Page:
Meet Me in the Metal
Before plastics and polymers, PVC and polystyrene, signs were crafted out of wood, clay, stone and, occasionally, metal. From those earliest signs – a projecting horseshoe or hammer signifying a blacksmith’s shop, for example – metallurgy has morphed along the ages due largely to new, more technological ways of working with metals. Nowadays, metal signage still stands the test of time, and in all the most familiar places.
As so happens with many retail outlets across America, an outdoor shopping center in Baltimore was due for a renovation. Though it had the same name on paper, it still needed new signage – lots of it. The Avenue at White Marsh required more than 80 signs, and Ashton Design (Baltimore) was tasked with carrying out the makeover.
Because Ashton had worked with property owners Federal Realty Investment Trust in the past, they jumped at the chance to work together again. “We were interested in the project because of the unique challenges and design opportunities,” Creative Director Alexey Ikonomou said. “The existing retail center needed a lot of love and attention.”
Unfortunately, excitement doesn’t always equal smooth sailing where signage is concerned. The client had asked for “something non-traditional, fun and a bit unexpected,” Ikonomou said. That left the design team trying to figure out how to creatively incorporate the many blank walls, solid, split-face CMU blocks and zero windows that comprised the space’s 12 total buildings.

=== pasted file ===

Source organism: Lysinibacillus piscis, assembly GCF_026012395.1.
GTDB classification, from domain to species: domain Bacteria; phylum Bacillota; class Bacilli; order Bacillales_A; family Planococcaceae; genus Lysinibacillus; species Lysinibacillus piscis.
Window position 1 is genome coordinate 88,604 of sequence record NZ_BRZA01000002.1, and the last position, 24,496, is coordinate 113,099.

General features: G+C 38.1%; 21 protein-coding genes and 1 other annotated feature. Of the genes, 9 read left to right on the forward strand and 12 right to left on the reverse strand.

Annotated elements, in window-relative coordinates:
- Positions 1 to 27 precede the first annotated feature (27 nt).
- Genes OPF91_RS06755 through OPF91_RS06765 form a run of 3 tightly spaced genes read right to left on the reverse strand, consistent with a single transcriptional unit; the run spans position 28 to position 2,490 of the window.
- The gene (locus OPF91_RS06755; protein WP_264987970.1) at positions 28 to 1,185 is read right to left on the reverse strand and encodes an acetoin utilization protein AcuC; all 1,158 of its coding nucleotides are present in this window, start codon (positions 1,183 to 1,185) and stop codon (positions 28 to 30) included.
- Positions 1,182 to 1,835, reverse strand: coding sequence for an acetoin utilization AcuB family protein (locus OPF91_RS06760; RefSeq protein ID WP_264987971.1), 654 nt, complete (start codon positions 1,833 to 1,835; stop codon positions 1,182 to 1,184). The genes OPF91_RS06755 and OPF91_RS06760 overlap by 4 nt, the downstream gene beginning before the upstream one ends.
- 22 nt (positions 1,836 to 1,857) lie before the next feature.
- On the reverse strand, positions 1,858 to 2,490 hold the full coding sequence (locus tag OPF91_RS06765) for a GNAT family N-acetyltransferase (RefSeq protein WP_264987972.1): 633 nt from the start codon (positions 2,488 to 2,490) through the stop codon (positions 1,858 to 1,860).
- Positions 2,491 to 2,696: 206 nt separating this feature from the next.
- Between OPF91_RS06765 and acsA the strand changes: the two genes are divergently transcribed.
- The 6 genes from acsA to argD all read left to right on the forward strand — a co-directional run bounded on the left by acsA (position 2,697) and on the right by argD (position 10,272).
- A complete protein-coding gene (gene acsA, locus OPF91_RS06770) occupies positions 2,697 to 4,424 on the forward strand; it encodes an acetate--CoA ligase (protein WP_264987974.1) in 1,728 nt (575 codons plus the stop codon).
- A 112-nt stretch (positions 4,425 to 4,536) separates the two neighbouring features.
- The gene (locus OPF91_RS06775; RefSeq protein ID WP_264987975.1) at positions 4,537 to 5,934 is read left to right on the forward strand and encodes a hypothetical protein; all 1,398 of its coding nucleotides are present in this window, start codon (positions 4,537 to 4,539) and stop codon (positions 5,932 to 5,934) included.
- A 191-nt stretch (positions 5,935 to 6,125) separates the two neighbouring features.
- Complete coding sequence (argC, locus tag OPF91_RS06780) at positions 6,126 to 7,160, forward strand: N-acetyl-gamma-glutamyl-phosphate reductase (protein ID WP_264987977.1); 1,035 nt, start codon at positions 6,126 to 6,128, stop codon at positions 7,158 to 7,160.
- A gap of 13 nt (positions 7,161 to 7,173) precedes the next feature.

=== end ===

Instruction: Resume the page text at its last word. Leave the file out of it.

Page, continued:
Ashton went to work to create a fun, exciting and unexpected environment for visitors (including adding metal mounted sculptural elements with a “Maryland Nature”-inspired conceptual theme). That meant crafting a 50-ft. pylon sign; six entrance identification signs (6 x 18-ft., composed of four 4 x 6-ft. panels); two 80-ft.-long building-mounted project identification signs that wrap a building’s corner; six freestanding directional signs and 19 light-pole-mounted directional blade locations (with up to four double-sided panels per location); 36 unique tenant blade signs; 12 custom wall murals and various smaller wall plaques and signs.
While Ashton took responsibility for the conceptual design, documentation, fabrication and installation oversight of the retail project, Concept Unlimited Inc. (Columbia, SC) fabricated and installed all the signage and graphics except the 50-ft. pylon, which was made and installed by Triangle Sign Services (Baltimore).
The design and construction process lasted several years and multiple phases as the retail center had to remain open to accommodate existing tenants, but is finally complete.
EVERYTHING OLD IS NEW AGAIN